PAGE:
For the last few days I have been finalising and editing a paper I am going to deliver at the Imbas conference in Galway next weekend. To say it has been frustrating is to put it mildly.
Admittedly, part of this is my fault. I should know by now that no matter how simple or straightforward a Bede paper appears, it is much more complicated than at first thought. Or, even if it turns out to be relatively straightforward, fitting it all into a 20-minute paper is another thing entirely. I seem to have a habit of picking big topics.
This paper focuses on Bede and the lay pastor. But it’s showing that they were needed because of a sense of a coming apocalypse. I know, I know. Me and apocalypses.
The only really frustrating side of this was fitting it into a 20-minute argument. There’s easily 6,000 words of an article in this, maybe more. At least with the paper it focuses me to get my thoughts together and condense the information into key points.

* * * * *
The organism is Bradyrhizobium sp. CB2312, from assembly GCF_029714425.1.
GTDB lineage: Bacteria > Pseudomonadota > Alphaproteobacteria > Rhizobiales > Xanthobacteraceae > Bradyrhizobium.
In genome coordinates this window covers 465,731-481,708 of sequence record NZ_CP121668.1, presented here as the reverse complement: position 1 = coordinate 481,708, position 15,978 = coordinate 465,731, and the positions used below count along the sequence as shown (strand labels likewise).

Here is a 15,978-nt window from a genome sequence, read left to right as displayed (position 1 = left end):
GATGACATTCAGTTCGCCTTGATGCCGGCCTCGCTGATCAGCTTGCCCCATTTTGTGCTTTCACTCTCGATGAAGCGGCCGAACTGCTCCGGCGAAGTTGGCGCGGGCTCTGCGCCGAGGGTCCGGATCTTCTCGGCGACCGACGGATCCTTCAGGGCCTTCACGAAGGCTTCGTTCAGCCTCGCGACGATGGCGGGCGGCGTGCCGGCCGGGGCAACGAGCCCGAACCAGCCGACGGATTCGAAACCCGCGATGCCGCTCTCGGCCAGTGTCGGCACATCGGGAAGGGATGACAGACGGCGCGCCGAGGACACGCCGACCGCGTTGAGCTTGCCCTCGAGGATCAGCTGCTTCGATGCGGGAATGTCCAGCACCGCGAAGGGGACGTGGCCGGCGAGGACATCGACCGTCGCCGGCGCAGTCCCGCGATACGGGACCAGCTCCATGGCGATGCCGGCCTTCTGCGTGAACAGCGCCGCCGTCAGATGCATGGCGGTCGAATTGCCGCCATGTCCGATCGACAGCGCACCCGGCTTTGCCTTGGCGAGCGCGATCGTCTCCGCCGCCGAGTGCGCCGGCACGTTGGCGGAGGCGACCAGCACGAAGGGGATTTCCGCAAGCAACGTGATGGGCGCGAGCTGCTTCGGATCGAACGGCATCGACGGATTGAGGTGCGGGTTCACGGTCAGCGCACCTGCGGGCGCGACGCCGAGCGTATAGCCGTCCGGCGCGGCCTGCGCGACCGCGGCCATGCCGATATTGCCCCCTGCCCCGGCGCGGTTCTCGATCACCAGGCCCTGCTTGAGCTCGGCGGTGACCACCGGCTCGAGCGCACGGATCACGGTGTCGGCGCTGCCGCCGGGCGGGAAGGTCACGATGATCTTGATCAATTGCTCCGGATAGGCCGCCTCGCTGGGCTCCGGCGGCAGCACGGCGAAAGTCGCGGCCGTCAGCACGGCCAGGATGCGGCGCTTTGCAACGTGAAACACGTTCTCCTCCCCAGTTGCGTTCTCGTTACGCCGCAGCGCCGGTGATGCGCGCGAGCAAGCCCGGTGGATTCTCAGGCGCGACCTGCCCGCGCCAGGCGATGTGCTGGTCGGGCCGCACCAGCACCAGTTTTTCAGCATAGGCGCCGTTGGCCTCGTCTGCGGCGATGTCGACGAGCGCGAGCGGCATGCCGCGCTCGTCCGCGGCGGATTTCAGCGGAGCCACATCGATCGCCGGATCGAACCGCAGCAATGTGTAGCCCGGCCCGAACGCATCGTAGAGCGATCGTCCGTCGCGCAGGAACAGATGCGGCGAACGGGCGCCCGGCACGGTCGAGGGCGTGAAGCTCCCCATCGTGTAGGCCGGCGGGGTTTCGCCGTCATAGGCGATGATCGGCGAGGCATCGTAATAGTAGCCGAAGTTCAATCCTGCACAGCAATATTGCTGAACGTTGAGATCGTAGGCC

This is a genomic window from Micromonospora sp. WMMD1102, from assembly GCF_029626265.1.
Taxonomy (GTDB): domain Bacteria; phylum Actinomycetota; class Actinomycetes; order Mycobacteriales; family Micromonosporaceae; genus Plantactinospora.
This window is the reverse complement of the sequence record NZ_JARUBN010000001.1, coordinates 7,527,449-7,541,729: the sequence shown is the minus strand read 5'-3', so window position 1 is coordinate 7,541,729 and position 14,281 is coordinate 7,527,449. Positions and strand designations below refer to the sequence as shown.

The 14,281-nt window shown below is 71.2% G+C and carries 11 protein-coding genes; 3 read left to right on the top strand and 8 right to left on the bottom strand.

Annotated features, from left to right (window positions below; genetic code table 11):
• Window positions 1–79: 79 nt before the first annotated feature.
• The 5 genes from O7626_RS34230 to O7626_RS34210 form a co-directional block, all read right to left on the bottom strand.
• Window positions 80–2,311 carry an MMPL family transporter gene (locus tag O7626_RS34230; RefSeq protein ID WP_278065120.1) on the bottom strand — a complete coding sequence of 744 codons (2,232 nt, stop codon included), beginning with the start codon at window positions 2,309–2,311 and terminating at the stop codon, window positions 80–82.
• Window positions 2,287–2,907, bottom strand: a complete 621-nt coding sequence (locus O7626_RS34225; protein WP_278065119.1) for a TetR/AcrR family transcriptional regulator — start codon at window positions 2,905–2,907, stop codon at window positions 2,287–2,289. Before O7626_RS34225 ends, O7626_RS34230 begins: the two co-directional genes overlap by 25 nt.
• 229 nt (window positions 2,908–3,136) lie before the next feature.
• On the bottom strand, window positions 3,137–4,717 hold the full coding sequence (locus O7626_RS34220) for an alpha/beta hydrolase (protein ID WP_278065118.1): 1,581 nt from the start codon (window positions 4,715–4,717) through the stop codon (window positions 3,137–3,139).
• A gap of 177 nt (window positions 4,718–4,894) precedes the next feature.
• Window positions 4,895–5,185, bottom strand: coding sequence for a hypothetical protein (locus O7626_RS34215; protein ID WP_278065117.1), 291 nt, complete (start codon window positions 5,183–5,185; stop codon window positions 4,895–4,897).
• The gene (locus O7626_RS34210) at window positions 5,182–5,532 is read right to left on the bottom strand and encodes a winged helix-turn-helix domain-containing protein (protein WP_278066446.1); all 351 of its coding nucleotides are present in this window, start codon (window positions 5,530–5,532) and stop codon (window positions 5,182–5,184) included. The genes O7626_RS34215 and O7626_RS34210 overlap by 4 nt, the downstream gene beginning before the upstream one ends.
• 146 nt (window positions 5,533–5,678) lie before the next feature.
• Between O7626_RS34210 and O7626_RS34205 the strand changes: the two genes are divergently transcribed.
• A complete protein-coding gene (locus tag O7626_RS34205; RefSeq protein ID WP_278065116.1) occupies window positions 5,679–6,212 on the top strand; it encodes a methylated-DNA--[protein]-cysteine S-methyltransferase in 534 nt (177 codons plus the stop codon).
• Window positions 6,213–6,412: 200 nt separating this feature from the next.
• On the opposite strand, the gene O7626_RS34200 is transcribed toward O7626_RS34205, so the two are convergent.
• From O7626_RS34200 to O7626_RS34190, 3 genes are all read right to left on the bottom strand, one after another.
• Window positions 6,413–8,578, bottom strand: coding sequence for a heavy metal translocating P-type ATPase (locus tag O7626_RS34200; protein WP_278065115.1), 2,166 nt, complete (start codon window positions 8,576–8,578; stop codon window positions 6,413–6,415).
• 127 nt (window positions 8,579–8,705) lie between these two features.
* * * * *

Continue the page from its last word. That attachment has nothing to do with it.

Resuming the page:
I found that I had the bones of the paper done in a couple of days: most of what I’m talking about is now second nature to me. But trawling through his exegesis and homilies slowed things considerably, and the process of being more selective in my quotations even more so.
When I write, I tend to write so that everything is necessary. If I’ve included background, it’s because I think it’s necessary in order for people to understand what I’m talking about. In this case, I’ve boiled the background down to its most basic points, although I feel it’s detailed enough to show the complexity of the situation. Whether my supervisor will agree is another thing; he may well feel that I’m expecting too much of the audience. My writing demands quite a bit of the reader, apparently, or at least it has in the section of the PhD I’ve put together for the department’s review process (i.e. a section that proves I’ve done a lot of work and know what I’m talking about).
I’ll post the abstract once the paper has been delivered, and I’ll also add a link to the podcast once that’s online.